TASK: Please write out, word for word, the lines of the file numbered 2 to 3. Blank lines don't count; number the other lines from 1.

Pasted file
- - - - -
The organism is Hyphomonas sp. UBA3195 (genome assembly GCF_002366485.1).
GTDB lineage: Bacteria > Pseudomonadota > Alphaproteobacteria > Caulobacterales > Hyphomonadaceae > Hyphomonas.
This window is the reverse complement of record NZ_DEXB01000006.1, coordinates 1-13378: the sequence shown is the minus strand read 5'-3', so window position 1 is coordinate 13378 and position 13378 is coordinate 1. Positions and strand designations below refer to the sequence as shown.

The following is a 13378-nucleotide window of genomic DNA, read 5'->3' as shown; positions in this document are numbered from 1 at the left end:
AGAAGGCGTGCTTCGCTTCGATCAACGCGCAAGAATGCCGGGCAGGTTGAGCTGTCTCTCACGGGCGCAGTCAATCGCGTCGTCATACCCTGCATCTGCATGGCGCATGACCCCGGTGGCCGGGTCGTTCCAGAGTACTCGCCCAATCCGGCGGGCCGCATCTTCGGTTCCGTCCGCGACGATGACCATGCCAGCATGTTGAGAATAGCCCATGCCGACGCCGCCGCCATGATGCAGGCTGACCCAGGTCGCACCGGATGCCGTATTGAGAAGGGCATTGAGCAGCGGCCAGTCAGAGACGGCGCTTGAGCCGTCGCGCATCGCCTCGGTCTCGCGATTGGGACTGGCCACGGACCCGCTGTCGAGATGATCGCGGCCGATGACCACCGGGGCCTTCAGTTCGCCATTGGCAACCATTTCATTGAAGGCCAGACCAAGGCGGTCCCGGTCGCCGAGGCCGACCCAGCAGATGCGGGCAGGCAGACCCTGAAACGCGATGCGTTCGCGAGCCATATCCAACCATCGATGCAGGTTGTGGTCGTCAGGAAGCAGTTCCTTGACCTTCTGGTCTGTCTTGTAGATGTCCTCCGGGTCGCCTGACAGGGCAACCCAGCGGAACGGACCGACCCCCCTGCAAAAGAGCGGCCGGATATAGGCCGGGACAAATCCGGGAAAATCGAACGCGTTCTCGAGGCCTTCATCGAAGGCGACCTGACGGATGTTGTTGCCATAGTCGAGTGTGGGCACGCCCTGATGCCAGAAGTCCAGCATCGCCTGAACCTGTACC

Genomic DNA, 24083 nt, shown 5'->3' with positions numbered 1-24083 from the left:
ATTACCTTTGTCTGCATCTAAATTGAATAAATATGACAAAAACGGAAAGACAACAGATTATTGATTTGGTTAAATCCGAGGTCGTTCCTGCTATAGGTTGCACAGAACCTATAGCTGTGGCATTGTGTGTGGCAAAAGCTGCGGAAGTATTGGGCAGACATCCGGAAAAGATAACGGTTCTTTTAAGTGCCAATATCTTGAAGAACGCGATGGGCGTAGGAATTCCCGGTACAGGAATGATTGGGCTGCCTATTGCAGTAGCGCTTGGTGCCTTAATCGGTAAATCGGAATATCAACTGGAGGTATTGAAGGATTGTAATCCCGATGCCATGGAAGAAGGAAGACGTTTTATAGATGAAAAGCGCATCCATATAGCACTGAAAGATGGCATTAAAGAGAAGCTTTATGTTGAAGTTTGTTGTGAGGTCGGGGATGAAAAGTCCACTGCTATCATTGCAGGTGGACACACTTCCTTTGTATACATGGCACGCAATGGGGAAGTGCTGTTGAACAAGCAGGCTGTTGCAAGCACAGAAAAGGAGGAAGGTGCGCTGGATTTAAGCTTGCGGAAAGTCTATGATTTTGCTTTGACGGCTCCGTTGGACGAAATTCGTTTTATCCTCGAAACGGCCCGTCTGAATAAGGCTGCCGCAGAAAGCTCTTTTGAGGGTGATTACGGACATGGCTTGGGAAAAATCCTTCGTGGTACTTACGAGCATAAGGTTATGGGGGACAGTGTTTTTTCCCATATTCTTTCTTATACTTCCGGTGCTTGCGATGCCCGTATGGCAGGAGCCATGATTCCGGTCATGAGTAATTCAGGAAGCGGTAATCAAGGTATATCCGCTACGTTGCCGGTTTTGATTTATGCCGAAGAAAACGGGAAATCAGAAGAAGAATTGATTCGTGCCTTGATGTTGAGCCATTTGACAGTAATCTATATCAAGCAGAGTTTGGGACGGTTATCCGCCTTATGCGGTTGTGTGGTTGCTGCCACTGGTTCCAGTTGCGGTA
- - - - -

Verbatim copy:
GTDB lineage: Bacteria > Pseudomonadota > Alphaproteobacteria > Caulobacterales > Hyphomonadaceae > Hyphomonas.
This window is the reverse complement of record NZ_DEXB01000006.1, coordinates 1-13378: the sequence shown is the minus strand read 5'-3', so window position 1 is coordinate 13378 and position 13378 is coordinate 1. Positions and strand designations below refer to the sequence as shown.